Re: The bigger issue is badly licensed blobs (was Re: Firmware poll
- To: Nathanael Nerode <email@example.com>
- Cc: firstname.lastname@example.org
- Subject: Re: The bigger issue is badly licensed blobs (was Re: Firmware poll
- From: Goswin von Brederlow <email@example.com>
- Date: Sat, 02 Sep 2006 13:20:56 +0200
- Message-id: <[🔎] firstname.lastname@example.org>
- In-reply-to: <email@example.com> (Nathanael Nerode's message of "Wed, 30 Aug 2006 20:03:01 -0400")
- References: <44F361DE.firstname.lastname@example.org> <44F418E3.email@example.com> <firstname.lastname@example.org> <20060830072721.GA3963@wonderland.linux.it> <20060830073254.GA30412@powerlinux.fr> <email@example.com> <firstname.lastname@example.org>
Nathanael Nerode <email@example.com> writes:
> Joe Smith wrote:
>> "Sven Luther" <firstname.lastname@example.org> wrote in message
>> 1. Module and firmware in free. (The firmware can be compiled into the
>> module, or can be loaded from a file.)
>> 2. Module in free, firmware in nonfree, loaded from file by driver. [One
>> could argue that the modules belong ion contrib, unless the firmware is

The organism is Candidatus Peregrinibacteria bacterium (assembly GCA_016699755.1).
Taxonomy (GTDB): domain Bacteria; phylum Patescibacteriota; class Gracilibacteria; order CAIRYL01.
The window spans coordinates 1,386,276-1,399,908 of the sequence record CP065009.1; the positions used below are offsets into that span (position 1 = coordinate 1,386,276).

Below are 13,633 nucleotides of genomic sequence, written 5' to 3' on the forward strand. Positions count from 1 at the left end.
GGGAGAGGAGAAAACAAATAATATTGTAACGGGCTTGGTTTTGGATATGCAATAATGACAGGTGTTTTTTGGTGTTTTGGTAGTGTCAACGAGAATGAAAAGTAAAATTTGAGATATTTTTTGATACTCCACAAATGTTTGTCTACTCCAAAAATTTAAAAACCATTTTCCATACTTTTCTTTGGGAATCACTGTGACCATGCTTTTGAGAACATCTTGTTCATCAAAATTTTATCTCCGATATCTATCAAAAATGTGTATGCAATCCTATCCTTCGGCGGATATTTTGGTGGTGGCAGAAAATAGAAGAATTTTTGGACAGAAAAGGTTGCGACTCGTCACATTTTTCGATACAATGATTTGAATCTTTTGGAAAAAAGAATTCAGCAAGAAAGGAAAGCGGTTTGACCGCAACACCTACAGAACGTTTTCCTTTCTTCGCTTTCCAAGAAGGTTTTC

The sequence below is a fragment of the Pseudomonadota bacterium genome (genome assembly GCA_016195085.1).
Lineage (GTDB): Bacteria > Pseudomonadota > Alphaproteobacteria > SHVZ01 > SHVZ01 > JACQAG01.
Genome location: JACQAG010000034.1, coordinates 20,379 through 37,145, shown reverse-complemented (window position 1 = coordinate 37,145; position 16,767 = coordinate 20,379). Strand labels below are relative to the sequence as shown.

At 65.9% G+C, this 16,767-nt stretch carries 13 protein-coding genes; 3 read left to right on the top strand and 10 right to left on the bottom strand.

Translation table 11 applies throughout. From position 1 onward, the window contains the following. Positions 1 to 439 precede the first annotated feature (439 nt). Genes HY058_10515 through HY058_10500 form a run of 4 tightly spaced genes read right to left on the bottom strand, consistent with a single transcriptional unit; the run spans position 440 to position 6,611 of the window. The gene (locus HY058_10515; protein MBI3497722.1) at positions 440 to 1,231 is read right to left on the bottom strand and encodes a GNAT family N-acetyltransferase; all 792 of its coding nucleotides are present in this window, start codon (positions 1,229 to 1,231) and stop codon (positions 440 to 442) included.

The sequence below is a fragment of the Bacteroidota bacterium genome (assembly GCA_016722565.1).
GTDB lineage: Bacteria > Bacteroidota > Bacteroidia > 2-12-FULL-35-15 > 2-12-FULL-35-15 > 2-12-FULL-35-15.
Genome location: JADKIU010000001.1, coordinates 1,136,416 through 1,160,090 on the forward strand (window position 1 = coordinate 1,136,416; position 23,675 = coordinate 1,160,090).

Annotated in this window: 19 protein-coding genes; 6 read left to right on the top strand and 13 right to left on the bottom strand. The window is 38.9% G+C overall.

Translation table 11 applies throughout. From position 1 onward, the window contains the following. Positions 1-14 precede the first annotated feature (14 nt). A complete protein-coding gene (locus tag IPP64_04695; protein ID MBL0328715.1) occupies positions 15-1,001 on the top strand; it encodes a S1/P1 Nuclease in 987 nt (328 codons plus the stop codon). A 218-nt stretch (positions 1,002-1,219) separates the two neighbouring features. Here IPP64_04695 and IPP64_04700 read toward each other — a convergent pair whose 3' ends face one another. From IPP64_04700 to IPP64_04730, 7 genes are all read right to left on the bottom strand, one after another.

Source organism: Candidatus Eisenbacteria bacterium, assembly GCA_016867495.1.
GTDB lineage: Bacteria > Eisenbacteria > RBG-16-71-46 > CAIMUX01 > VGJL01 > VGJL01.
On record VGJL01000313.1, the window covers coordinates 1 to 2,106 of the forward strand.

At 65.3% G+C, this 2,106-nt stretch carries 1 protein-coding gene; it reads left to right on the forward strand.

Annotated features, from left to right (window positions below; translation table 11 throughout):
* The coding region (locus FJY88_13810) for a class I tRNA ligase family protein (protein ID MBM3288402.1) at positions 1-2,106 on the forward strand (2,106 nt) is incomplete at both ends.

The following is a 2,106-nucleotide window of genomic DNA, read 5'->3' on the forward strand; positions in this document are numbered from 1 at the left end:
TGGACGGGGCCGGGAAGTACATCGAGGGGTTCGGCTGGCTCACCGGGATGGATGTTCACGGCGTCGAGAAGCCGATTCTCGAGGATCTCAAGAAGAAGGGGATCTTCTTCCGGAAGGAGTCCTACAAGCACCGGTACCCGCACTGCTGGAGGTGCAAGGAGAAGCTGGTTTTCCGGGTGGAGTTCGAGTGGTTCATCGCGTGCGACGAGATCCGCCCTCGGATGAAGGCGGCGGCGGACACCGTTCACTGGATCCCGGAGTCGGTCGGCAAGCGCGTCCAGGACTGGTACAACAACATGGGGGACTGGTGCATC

>> optional (perhaps allowing access to non-essential features)].
>> 3. Module in non-free. [Firmware compiled into module, has not yet be
>> seperated into seperate file. This is acceptable, but many of these could
>> be converted to type 2 if somebody puts in the work].
>> I know we have some modules of type 1. I'm pretty sure we have some
>> modules of type 3. It has not been clear to me if we currently have any
>> modules of type 2.
> Yes, we do. bluez-firmware and atmel-firmware.
>> Obviously if the infrastucture is not there, that should be fixed.
> It's there except for d-i.
Actualy D-I has the support it needs for this, at least net-retriever
I checked myself. But if the cd-retriever lacks it then it is trivial
to add the same code there. What isn't there is the md5sum / sha1 sum
in the release file for non-free/debian-installer/* on the debian
archive. A minor config problem.
The only real problem left arises when you need firmware to access the